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How can I plan my lessons using the Backwards Approach?<br />Identify the outcomes to be learned<br />N2.2 Demonstrate und...
Grade 2 addition and subtraction lesson
Grade 2 addition and subtraction lesson
Grade 2 addition and subtraction lesson
Grade 2 addition and subtraction lesson
Grade 2 addition and subtraction lesson
Grade 2 addition and subtraction lesson
Grade 2 addition and subtraction lesson
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Grade 2 addition and subtraction lesson

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Transcript of "Grade 2 addition and subtraction lesson"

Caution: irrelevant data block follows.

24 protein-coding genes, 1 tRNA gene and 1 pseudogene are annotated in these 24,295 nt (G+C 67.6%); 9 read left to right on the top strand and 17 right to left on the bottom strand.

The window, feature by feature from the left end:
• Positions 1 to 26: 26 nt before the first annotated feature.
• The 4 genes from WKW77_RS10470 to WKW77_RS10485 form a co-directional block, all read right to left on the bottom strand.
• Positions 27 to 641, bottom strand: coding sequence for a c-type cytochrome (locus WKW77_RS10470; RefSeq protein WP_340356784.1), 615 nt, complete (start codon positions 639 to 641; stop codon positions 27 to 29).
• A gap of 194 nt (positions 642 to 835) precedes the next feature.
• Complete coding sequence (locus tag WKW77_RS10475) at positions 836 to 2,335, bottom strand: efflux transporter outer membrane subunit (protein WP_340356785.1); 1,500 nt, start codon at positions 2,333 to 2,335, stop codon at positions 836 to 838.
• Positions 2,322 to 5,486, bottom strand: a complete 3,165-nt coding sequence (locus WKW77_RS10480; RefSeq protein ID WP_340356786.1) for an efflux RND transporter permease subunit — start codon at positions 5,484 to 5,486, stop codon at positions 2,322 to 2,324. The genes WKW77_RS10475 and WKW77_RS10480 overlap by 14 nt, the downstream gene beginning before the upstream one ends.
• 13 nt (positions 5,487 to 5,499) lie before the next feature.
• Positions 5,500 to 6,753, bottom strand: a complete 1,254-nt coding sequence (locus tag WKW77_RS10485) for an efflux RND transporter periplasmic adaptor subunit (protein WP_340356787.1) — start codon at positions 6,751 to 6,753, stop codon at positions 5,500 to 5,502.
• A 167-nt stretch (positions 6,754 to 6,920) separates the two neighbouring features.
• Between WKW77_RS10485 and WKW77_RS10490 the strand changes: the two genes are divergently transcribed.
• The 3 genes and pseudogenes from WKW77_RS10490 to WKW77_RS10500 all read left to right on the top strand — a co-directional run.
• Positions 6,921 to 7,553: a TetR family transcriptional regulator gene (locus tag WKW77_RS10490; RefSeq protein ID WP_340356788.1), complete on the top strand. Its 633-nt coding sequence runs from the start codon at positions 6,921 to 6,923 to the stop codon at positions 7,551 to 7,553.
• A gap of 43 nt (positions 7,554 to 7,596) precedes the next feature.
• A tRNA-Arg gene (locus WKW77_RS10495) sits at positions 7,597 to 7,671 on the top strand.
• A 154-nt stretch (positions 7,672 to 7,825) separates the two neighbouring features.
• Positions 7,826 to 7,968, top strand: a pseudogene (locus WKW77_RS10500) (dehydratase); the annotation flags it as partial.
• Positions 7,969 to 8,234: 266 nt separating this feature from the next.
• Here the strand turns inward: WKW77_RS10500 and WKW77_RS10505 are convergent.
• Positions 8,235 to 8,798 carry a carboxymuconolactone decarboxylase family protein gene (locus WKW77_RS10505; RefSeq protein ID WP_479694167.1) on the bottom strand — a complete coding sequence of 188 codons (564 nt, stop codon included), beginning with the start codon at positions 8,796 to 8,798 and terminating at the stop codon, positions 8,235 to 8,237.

1. 1. How can I plan my lessons using the Backwards Approach?<br />Identify the outcomes to be learned<br />N2.2 Demonstrate understanding of addition (limited to 1 and 2-digit numerals) with answers to 100 and the corresponding subtraction by:<br />• representing strategies for adding and subtracting concretely, pictorially, and symbolically<br />• creating and solving problems involving addition and subtraction<br />• estimating<br />• using personal strategies for adding and subtracting with and without the support of manipulatives<br />• analyzing the effect of adding or subtracting zero<br />• analyzing the effect of the ordering of the quantities (addends, minuends, and subtrahends) in addition and subtraction statements.<br />[C, CN, ME, PS, R, V]<br /><ul><li>Now that I have listed my outcome:</li></ul>Determine how the learning will be observed<br />What will the children do to know that the learning has occurred?<br />What should children do to demonstrate the understanding of the mathematical concepts, skills, and big ideas?<br />What assessment tools will be the most suitable to provide evidence of student understanding?<br />How can I document the children’s learning?<br />Create your assessment tools before you create your lesson task.<br />These are some indicators taken from the curriculum.<br />For today’s lesson observational notes will be taken. We can also have students explain how to record the process by the use of a flip video or document camera during show and share time.<br />The process of modeling concretely, pictorially and symbolically will be ongoing over the next few weeks.<br />Model concretely, pictorially, or physically situations that c. involve the addition or subtraction of 1 and 2-digit numbers (with answers to 100) and explain how to record the process shown in the model symbolically.<br />Generalize and apply strategies for adding and subtracting 1 d. and 2-digit numbers (with answers to 100).<br />Select and explain a mental mathematics strategy that g. can be used to determine a sum of up to 18 (or related difference):<br />Grade 2<br />Mental Math blog: http://usingmentalmath.blogspot.com/<br /> http://www.amblesideprimary.com/ambleweb/mentalmaths/countersquare.html<br />online hundreds board<br />http://www.ixl.com/math/practice/grade-2-hundreds-chart<br />Teaching Strategies<br />The main focus is to assist students to visualize the patterns in the hundreds chart, which will improve their ability to calculate mentally. While initially students may need to see a chart, ultimately they will visualize the patterns and solve problems without reference to the chart.<br />http://www.education.vic.gov.au/studentlearning/teachingresources/maths/mathscontinuum/number/N15001P.htm#a1<br />Observational Notes during Hundreds Board Crash Game<br />NameConcretelyPictoriallySymbolically<br />Plan the learning environment and instruction<br />What learning opportunities and experiences should I provide to promote the learning outcomes?<br />What will the learning environment look like?<br />What strategies do children use to access prior knowledge and continually communicate and represent understanding?<br />What teaching strategies and resources will I use?<br />How can I differentiate the lesson to challenge all students at their learning ability? How will I integrate technology, communication, mental math, reasoning, visualization, etc into this lesson? (7 Processes) <br />Look at your outcomes to see which of the processes you should be including.<br />Plan your lesson here: What lesson format will you use?<br /> BEFORE-DURING-AFTER? Math PODS? ETC.<br />[C, CN, ME, PS, R, V]<br />communication, connections, mental math and estimation, problem solving, reasoning, visualization<br />Exploring Addition on a Hundreds Chart<br />Before Stage<br />Show students a hundreds chart.<br />Pose the question:<br />Entrance slip will be used as an evaluation.<br />“Describe one way you could use the hundreds chart to find the sum of 12 and 8.”<br />This will be used as a benchmark for what they already know about the use of the hundreds chart and addition.<br />Give only a few minutes for the entrance slip, and then have a few students share their answers.<br />You may want students to come up to the hundreds board and demonstrate their understandings. Teacher models the symbolic representation on the board.<br /> (Ex.10+8+2=20)<br />Tell the students that today they will explore addition and subtraction on the hundreds board by playing an arrow game.<br />Show the students the types of arrows and what they mean.<br />Guided Instruction:Have students place the colored counter on _17__number. Draw the symbol arrow one down.What number are we on now? 27.What operation did you do? What would be the addition sentence for that?Do a few more with the students introducing up and left/right arrows.<br />During: <br />With a partner they will play a hundreds board CRASH CAR game.<br />You and your partner each need:Hundreds boardA highlighter different color than your partnersCRASH CARSWipe board or Recording SheetCalculators can be introduced on day 2Directions:Oldest goes first.Draw one “car” from the pile.Read the numeral out loud. Continue to say out loud what you are doing and thinking with your arrows.Example: I pick up a car that has the # 16I would say, ”start at 16 and go down or add 10..26 I end at 26.”I write on my wipe board 16+10=26Then use your highlighter to cover the #26.Now it is your partners turn.Repeat the above process.8 If anyone draws a CRASH car they lose a turn.<br />After or Show and Share:<br />What did you like about this game? What was difficult? Easy?<br />What strategies did you use to find your number? What operations did you use?<br />Assess student learning and follow up<br />What conclusions can be made from assessment information?<br />How effective have instructional strategies been?<br />What are the next steps for instruction?<br />How will the gaps in the development of understanding be addressed?<br />How will the children extend their learning?<br />You had mentioned that adding 8 was not difficult for your students, but subtracting 8 was.<br />If they become proficient using the hundreds board to add ten and can visualize then they will be able to subtract 8 by subtracting 10 and adding 2.<br />EX. 26-8=?<br />I think… <br />26-10=16+2=18<br />26-8=18 proof… 18+8=26<br />89+8=?<br />I think…<br />84-10=74+2=76 76+8= 70+ 6+8<br /> 70+ 14<br /> 84<br />Let’s explore this concept of subtracting 8 next lesson.<br />Notes:<br />